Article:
It may feel frivolous to go to an art exhibit with a circus theme as the tragedy of Hurricane Katrina takes hold in our lives. But it was her own brush with death that inspired Minnesota artist Judy Onofrio to create the installation, “Judy Onofrio: Come One, Come All” now on exhibit at the Arkansas Arts Center, and its humor and wry archetype offers its own form of relief.
Onofrio transforms thousands of cast-off materials into something else. Shells sliced in half become bird feathers, cowrie shells stand for female sexuality. It’s a new way of looking at the world.
Onofrio, who describes herself as a self-taught artist, is not random in the way she uses objects to encrust her basswood-carved sculptures of people, birds, monkeys and whatnot. Onofrio is in total control, putting teapots, shells, marbles, buttons, typewriter balls, bathroom tiles, shards of mirror, safety pins, ad infinitum, to work in service of the whole, rather than allowing them to inspire or to grab our attention individually. They are visible molecules. The effect is dizzying — especially so, since the work, 33 standing and wall sculptures, fill the entire Wolfe gallery. Because the gallery lights have been focused on the sculpture to bounce off the shiny ceramic and mirrored shards, when you stand in front of “Mermaid on a Sofa,” it’s like being in an underwater disco, surrounded by points of light. The lovely mermaid sprawls on a sofa holding a ruby red telephone in her hand. Birds perch on her tail, fish jump from her hat. It is a piece of pure whimsy. Other pieces, pointillism in three dimensions, follow: a fortune teller in a glass case standing eight feet off the ground, tended by four smaller fortune tellers on a base constructed of shells, flattened silver creamers and teapots and trays, thimbles, dice. A magician who’s trapped a woman in a glass tube but is losing his rabbit. A seal jumping backward through a hoop, a genie whose lantern issues smoke by means of wire. A 10-foot-long, 14-foot-high construction in which three acrobats are surrounded by mosaic monkeys holding meat-eating plants.
The symbolism of many of the elements are obvious — the cowrie shells combined with female figures, the male forms with bananas — but some must be translated by Onofrio herself (monkeys equal companions, elephants sensuality and men, snakes the unknown). “Madame Twisto,” an Eve-like woman rising from a body that is twisted from the waist down Bernini-ish. It could be read as a comment on religion and women, but Onofrio, she explains in text accompanying the show, calls Twisto “a portrait of my own physical vulnerability,” and the show’s circus theme a metaphor for her healing from a near fatal accident in 2002.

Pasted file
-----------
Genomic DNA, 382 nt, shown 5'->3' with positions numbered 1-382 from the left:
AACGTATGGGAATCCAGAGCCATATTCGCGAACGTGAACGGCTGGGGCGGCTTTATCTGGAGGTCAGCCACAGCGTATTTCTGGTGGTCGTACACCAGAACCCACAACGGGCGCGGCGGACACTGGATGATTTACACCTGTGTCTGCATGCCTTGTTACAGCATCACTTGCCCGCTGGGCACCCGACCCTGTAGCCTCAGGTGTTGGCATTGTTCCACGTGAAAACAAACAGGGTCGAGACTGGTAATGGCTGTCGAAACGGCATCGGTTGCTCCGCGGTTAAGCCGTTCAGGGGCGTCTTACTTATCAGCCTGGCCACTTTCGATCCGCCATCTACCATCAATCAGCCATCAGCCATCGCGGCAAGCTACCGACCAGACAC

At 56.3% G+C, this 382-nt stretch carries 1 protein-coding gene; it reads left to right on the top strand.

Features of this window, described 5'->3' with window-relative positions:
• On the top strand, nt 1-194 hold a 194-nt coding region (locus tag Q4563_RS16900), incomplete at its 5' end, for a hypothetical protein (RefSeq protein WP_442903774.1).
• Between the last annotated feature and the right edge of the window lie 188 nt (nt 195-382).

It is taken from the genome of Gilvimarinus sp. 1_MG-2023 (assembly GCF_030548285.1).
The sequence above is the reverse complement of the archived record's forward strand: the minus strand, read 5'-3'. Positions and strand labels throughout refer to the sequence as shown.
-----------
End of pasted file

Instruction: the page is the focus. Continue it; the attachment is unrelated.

The circus is what you bring to it. It runs through Oct. 9.
Rivermarket Artspace will donate a percentage of sales to Red Cross relief efforts for the victims of Hurricane Katrina when 2nd Friday Art Night gets moving at 5 p.m. Sept. 9 in the River Market district and downtown. Artspace and the Historic Arkansas Museum will also take up Red Cross donations and the Cox Creative Center will take donations for America’s Second Harvest, a hunger organization.
Art featured on this month’s gallery tour includes the paintings of Bill Lewis at the Cox Creative Center; paintings by Larry Hampton in an exhibit titled “My Lineage” at Hearne Fine Art; quilts and lanterns (“Through the Needle’s Eye: Quilts from the Permanent Collection” and “Lighting the Way”) at the HAM, where there will also be a quilting demonstration and music by Brian Driscoll; paintings by Terry Bean and photographs by Eric Freeman at Oval Gallery; and the work of Steve Griffith at Amy Howard Richmond Fine Art. Free trolley service between the galleries will be available. The event runs until 8 p.m.
There’s more art across the river Sept. 9 when galleries on Main Street will stay open from 5 to 9 p.m. for the monthly Argenta Art Walk. Galleries include Galaxy Art Space, 304 Main, AM Architecture Space, 401 Main; Pennington Studios, 419 Main; and Arkansas Art Gallery, 500 Main.
Circuit Judge Wendell Griffen ruled today that he had no choice based on a past Arkansas Supreme Court decision but to dismiss a lawsuit by Death Row inmates seeking to challenge the constitutionality of the state's lethal injection process.But the judge did so unhappily with sharp criticism of the Arkansas Supreme Court for failing to address critical points raised in the lawsuit.